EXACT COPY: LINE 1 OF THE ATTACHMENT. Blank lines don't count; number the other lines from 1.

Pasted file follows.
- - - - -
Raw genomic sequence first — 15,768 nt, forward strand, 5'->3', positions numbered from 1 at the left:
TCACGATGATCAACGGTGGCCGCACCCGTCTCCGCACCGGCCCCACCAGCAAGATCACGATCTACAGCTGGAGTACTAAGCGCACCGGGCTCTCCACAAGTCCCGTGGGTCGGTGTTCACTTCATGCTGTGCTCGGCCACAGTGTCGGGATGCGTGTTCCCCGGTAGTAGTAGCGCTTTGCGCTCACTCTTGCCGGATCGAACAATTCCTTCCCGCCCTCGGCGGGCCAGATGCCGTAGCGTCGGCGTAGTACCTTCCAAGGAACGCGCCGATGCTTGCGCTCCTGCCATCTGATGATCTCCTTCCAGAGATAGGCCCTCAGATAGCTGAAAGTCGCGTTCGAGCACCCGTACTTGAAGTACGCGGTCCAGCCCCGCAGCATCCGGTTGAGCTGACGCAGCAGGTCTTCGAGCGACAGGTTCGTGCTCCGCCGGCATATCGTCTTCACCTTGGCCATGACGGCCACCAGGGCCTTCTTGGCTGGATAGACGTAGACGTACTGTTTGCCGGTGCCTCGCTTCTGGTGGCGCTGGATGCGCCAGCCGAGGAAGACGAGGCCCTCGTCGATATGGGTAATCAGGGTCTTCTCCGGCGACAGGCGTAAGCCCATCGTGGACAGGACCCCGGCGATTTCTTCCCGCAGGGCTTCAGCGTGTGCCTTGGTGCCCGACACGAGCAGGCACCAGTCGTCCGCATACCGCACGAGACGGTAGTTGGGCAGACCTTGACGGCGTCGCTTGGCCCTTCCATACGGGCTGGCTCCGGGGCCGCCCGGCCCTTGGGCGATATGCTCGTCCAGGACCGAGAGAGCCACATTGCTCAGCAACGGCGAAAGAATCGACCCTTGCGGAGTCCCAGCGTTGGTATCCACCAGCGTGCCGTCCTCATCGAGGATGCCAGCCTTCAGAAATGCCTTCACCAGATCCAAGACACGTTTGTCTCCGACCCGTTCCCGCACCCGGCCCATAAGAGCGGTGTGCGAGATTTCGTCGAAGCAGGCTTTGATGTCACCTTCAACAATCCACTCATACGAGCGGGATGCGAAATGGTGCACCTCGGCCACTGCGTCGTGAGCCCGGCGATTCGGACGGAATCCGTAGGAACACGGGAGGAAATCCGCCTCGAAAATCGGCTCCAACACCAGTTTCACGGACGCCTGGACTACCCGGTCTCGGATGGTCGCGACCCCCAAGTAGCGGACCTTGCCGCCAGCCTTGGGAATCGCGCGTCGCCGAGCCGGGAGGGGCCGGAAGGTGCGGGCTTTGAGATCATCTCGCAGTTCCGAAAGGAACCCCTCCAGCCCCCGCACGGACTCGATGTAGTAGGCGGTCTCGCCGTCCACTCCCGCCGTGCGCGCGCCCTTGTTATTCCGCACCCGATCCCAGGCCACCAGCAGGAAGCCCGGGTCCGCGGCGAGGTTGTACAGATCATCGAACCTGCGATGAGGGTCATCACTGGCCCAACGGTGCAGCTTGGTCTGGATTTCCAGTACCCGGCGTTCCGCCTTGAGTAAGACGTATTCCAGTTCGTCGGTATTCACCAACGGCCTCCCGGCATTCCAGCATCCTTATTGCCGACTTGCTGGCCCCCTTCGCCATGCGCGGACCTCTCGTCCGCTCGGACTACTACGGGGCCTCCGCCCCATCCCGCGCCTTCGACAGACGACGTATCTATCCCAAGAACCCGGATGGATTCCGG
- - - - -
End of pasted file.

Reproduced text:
Raw genomic sequence first — 15,768 nt, forward strand, 5'->3', positions numbered from 1 at the left: